Before we get into this post, let's clear up how far a thousand meters is in American terms: it's almost eleven football fields. Now, imagine you're cheering a football game from the sidelines and, over the course of a quarter, you walk from one end to the other a few times. It's not a big deal, right? Well, for some people it is.

Whatcar.com has released the results of a survey that, frankly, are a bit saddening. The survey asked people in the UK if they would rather walk or drive to a destination 1000 meters away. Almost a quarter (23 percent, extrapolated to seven million Britons) said they'd rather drive.

We're not talking about whether or not there's anything worth walking to within 1000 meters (I understand that in many places, you can't get to the store or the school in that range), we're not talking about health issues or any disabilities that mean you can't walk. We're just saying, "Hey, there's something cool 1000 meters away. It'll take you 12 minutes to walk there, and between two and 12 to drive, depending on roads and traffic. What do you do?" Almost one in four say they'd rather drive, which is too many. Personally, I'd choose bike as my top choice (then walk, then drive), but I don't know if biking was an option in this survey. Either way, for short distances, a car is the wrong choice 90 percent of the time, I'd say.

Luckily, for billions of people, walking is still a perfectly normal way to get around on a daily basis, and here in America there are some very notable exceptions to the don't-wanna-walk mentality. From Lewis and Clark to Peter Jenkins to these two, America has a long history of people willing to walk (and far), but I don't doubt that the whatcar survey results would be just as bad, if not worse, if the questions were asked of Americans.

You can see a longer list of other highlights from the Whatcar survey after the jump, but these two jumped out at me:

42.7% supported a ban on all private transport in town centres if public transport is improved sufficiently.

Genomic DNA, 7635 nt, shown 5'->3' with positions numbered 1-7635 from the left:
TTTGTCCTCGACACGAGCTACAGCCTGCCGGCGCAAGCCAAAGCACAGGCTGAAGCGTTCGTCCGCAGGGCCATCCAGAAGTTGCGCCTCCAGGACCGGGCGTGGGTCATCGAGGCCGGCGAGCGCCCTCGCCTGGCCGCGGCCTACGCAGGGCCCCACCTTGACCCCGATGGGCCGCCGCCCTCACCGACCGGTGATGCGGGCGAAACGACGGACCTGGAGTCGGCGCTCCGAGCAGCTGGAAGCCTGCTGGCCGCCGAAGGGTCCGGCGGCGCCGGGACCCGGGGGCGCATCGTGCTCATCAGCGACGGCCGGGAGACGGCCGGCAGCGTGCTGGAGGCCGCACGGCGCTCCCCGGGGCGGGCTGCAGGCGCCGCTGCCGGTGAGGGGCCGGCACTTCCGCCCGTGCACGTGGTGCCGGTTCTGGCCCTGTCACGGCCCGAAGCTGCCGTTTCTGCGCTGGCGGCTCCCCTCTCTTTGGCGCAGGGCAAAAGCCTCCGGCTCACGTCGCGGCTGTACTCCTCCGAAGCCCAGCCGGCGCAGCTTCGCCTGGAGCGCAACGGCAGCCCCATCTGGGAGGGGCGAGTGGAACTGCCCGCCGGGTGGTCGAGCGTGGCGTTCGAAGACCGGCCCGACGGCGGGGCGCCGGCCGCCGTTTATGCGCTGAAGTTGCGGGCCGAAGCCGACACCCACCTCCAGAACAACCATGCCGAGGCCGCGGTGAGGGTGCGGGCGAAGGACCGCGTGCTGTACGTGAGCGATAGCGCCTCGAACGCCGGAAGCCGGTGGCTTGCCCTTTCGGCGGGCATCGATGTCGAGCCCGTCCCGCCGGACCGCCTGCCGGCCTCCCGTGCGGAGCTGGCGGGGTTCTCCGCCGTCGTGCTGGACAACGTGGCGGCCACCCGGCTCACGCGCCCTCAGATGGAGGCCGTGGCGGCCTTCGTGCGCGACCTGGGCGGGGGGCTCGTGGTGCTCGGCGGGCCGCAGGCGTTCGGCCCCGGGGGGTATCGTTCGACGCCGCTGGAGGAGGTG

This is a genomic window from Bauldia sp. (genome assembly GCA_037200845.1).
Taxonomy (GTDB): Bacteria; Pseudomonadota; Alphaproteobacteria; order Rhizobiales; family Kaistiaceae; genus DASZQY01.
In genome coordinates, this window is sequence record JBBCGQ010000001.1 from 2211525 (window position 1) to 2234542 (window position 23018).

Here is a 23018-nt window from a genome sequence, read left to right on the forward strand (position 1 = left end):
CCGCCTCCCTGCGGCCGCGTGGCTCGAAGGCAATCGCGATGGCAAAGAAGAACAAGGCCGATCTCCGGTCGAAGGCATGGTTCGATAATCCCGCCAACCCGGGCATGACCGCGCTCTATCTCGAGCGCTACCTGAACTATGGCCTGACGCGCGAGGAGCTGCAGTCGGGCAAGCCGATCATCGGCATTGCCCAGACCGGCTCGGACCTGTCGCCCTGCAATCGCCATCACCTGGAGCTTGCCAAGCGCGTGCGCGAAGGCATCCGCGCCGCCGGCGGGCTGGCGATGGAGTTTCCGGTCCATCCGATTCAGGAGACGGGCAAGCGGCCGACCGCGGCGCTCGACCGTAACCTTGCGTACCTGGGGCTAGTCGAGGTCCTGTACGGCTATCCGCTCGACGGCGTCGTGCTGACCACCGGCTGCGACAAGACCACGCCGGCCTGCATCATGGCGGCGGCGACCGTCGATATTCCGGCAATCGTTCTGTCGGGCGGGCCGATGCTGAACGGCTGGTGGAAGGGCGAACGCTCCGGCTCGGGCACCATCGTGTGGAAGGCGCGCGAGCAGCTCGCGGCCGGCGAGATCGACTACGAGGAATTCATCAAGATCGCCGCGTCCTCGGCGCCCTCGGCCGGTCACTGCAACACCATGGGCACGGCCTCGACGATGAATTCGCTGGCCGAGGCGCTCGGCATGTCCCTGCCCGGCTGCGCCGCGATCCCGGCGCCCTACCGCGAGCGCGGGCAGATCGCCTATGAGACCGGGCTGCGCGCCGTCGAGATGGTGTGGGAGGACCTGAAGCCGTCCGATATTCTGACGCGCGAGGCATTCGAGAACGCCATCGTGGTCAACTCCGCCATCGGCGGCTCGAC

42.7% said they never used public transport.

Why - why!?! - is The Onion always right?

[Source: Whatcar]

Millions won't even walk 1000m

Seven million people would rather use their cars than take a 1000-metre walk, according to an exclusive survey into green issues by whatcar.com.

In other words, almost one quarter (23%) of all of Britain's motorists would rather drive for a distance that would take just 12 minutes on foot, despite the obvious environmental and health benefits of walking.

Estimates suggest that driving the same distance can take between two and 12 minutes, depending on traffic conditions – so many of those who drive in built-up areas don't save any time.

Medical research also suggests that three half-hour walks a week can double an average person's fitness level, improve their health and prolong their life.

Other facts highlighted by the survey include:

30.2% of motorists rate the environment as very important to them. 4.5% say it is not at all important.

14.6% say their car's environmental impact is very important to them. 7.3% say it isn't at all important.

29.9% of respondents said they wouldn't pay more for a greener car, with the majority of them saying they would need a £500 tax incentive to buy green.

Although 71.2% of motorists know their car's carbon dioxide rating, just 36.3% said it affected their car choice.

65.8% of motorists support the introduction of an additional VED band to tax cars that emit more than 275g/km of carbon dioxide, with 49.8% saying drivers of such vehicles should be paying more than £800 a year in road tax.

36.9% were in favour of banning higher-emitting cars from town centres altogether, but only 12.8% felt diesels should be treated the same way.

42.7% supported a ban on all private transport in town centres if public transport is improved sufficiently.

29.9% said that the congestion charge would have to top £20 a day to stop them driving into towns and cities. A further 28.8% said they would stop if the charge topped £5.

42.7% said they never used public transport.

46.2% thought hydrogen fuel cell technology represented the future of motoring. Just 9.3% said diesel and 2.0% petrol. Stop-start technology was only rated by 11.5%.

"The whatcar.com survey has clearly highlighted two things: first, that motorists do care about the environment and are aware of their vehicle's impact, but also that the car is very much an integral part of everyday life for many and something they are not prepared to give up," said Iain Reid, whatcar.com producer.